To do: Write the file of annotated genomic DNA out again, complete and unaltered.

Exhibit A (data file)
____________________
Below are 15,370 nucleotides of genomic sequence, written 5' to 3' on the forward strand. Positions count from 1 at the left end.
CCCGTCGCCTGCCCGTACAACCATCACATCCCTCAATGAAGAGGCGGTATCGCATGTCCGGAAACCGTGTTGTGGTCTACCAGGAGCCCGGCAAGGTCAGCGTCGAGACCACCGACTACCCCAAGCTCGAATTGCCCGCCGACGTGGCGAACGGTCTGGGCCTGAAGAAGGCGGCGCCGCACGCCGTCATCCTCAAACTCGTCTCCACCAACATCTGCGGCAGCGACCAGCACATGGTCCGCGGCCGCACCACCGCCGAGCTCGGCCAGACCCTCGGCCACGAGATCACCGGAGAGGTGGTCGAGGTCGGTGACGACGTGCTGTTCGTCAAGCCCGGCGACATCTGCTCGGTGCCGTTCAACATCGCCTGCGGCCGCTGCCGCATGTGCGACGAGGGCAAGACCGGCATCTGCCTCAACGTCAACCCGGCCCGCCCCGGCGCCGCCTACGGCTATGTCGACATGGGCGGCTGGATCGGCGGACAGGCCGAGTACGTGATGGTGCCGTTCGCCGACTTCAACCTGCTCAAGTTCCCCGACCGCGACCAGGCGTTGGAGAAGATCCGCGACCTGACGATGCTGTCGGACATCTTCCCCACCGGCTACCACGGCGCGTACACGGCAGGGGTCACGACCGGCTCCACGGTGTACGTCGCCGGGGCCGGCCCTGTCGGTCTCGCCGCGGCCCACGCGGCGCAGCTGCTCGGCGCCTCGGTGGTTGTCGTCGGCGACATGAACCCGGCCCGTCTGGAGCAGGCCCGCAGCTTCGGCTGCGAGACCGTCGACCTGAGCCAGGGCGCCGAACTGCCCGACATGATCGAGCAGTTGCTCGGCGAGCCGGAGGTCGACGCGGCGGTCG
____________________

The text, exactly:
Below are 15,370 nucleotides of genomic sequence, written 5' to 3' on the forward strand. Positions count from 1 at the left end.
CCCGTCGCCTGCCCGTACAACCATCACATCCCTCAATGAAGAGGCGGTATCGCATGTCCGGAAACCGTGTTGTGGTCTACCAGGAGCCCGGCAAGGTCAGCGTCGAGACCACCGACTACCCCAAGCTCGAATTGCCCGCCGACGTGGCGAACGGTCTGGGCCTGAAGAAGGCGGCGCCGCACGCCGTCATCCTCAAACTCGTCTCCACCAACATCTGCGGCAGCGACCAGCACATGGTCCGCGGCCGCACCACCGCCGAGCTCGGCCAGACCCTCGGCCACGAGATCACCGGAGAGGTGGTCGAGGTCGGTGACGACGTGCTGTTCGTCAAGCCCGGCGACATCTGCTCGGTGCCGTTCAACATCGCCTGCGGCCGCTGCCGCATGTGCGACGAGGGCAAGACCGGCATCTGCCTCAACGTCAACCCGGCCCGCCCCGGCGCCGCCTACGGCTATGTCGACATGGGCGGCTGGATCGGCGGACAGGCCGAGTACGTGATGGTGCCGTTCGCCGACTTCAACCTGCTCAAGTTCCCCGACCGCGACCAGGCGTTGGAGAAGATCCGCGACCTGACGATGCTGTCGGACATCTTCCCCACCGGCTACCACGGCGCGTACACGGCAGGGGTCACGACCGGCTCCACGGTGTACGTCGCCGGGGCCGGCCCTGTCGGTCTCGCCGCGGCCCACGCGGCGCAGCTGCTCGGCGCCTCGGTGGTTGTCGTCGGCGACATGAACCCGGCCCGTCTGGAGCAGGCCCGCAGCTTCGGCTGCGAGACCGTCGACCTGAGCCAGGGCGCCGAACTGCCCGACATGATCGAGCAGTTGCTCGGCGAGCCGGAGGTCGACGCGGCGGTCG